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Tuesday, November 9, 2010

What Makes You Happy? (Part I)

For the most part, feelings of happiness mostly lie in our memories of past events.  Are you happy right this moment?  That’s a really good question.  You could be happy because you just finished a project and have time to do some blogging, or happy about the fact that your boss just left for the day so you have a chance to catch up on work / emails – but that happiness is related to past events -  the project being completed or your boss leaving.  In these two examples it probably isn’t the emails / work or blogging that is currently making you happy.  In general, most of our happiness is from memories of people and experiences we have had.
What makes you happy?  If you Google that exact phrase the results page will kick back “about 4,720,000 results (0.13 seconds)”.  WOW – that’s a ton of results!  The normal answers to the question of “what makes you happy”, for the most part, lead to very generic and mostly meaningless answers.  People will say things like my kids, my family, my friends, my pet(s), my recreational vehicle(s), vacations, retirement, or my home.  These are answers, but they are generic answers that don’t look at the heart of “being happy”.  These are automatic answers and the answers we think people want to hear.  These are the answers that take the shortest amount of time to convey in our busy world.  These answers are too generic and because of that we may miss other moments of happiness because we haven’t critically looked at the things that have made us happy.
Critically looking at the things that make us happy?  Isn’t that an oxymoron?  Nope.  In the works by Richard Paul, critically thinking about something isn’t about “being critical”.  Critical thinking is about taking the time to actually ponder what it was you were thinking about (or in this case feeling and thinking about).  Critically thinking about happiness involves asking, “Why does/did that make me happy?” 

"Thinking" about “feeling” happy – isn’t that kind of stupid?  Nope.  Knowing why something made you happy could help you to recreate more moments of happiness in your life.  Wouldn’t you agree that the key is to finding ways to make happy experiences and good times happen again, and again – throughout our life and across various life situations?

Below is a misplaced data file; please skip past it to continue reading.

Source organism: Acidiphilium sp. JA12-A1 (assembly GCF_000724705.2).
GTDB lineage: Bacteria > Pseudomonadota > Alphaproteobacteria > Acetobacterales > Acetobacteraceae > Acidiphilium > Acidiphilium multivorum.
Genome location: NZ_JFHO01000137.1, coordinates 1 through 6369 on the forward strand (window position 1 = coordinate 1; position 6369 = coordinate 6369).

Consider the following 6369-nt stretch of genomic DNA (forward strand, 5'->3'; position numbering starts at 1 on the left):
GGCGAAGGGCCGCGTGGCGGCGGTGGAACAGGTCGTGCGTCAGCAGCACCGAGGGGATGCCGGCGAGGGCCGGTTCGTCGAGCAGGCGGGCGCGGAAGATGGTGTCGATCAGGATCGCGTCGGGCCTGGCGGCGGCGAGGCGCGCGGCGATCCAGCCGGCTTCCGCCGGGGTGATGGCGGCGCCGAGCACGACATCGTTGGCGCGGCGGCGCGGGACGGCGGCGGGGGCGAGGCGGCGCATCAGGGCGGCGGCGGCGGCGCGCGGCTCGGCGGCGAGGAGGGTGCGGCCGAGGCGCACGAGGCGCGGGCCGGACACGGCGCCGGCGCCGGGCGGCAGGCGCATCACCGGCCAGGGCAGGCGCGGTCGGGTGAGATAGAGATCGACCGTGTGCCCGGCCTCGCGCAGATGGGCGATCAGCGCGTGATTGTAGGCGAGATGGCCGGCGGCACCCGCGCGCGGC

You are a key to what makes you happy (not 100% responsible – but you are a major factor).  The "clues to happiness" may lie in the happiness you remember.  Take a moment to think about happiness – and what made / makes you happy.  Take a piece of paper and draw a line down the middle of it.  On the left side of the paper write 5 – 10 things that have made you happy.  Set it aside, walk away from the list – that list is the “CliffsNotes” of “being happy”.  Later on, come back to your list and look at one item, ponder that one item carefully and then on the right side of the paper write down why it made you happy and what did that happiness feel like.  Be specific!  Do that over and over again until you have completed each item and are done (for now) “thinking about your happiness”.  It’s in knowing why something made you happy, that you will be able to recognize similar (but different) happiness in the future and recreate more moments of happiness in your life.  It is in remembering what happiness felt like that will make you smile even on a gloomy day.
It’s could be surprising to some people that research states that when you remember happy moments you reactivate the same hormones and endorphins related to experiencing happiness.  Try it now (if you aren’t driving or operating heavy machinery).  Close your eyes and concentrate for a moment on a time you were happy.  Feel that barely recognizable feeling building in your chest – that’s remembered happiness.  There’s a sense of peacefulness in that feeling, isn’t there?
You don’t always have to be in the midst of a “giddy happiness” to be happy.  Do any of you remember Borden’s cow, Elsie?  She was contented cow.  I get that feeling of “being content”.  At that moment I know I am happy.  I’m not giddy happy, but I am at peace and the world is good.  When I am content that is good moment in my life – ‘cause I know I’m happy.
The surprising thing is that everyday menial things can make you feel happy - if you take the time to experience what is happening.  Society and the media tend to lead us to believe that we have to experience extraordinary things, big moments of happiness– but that’s not true.  You don’t have to wait for those “big moments of happiness”.  For some people (like me) watching your garage door close can bring about a tremendous sense of happiness (more on that tomorrow).
What makes you happy?  There are so many articles about people trying to be happy, trying to find happiness.  There are so many articles – responding to so many people looking for happiness.  But regardless of what has happened in your life – most of you have had happy moments, but they’ve been lost in the mess of everyday life. 
Stealing a phrase from a book I read – “Remember to Remember”.
Bring back your happy moments
Write your list of happy moments
Include the everyday, menial things that make / made you happy
Really think about your happy moments; what made those moments “happy”?
Take the time to “feel” what happiness feels like
Be ready and open to more moments of happiness
Be content and be at peace

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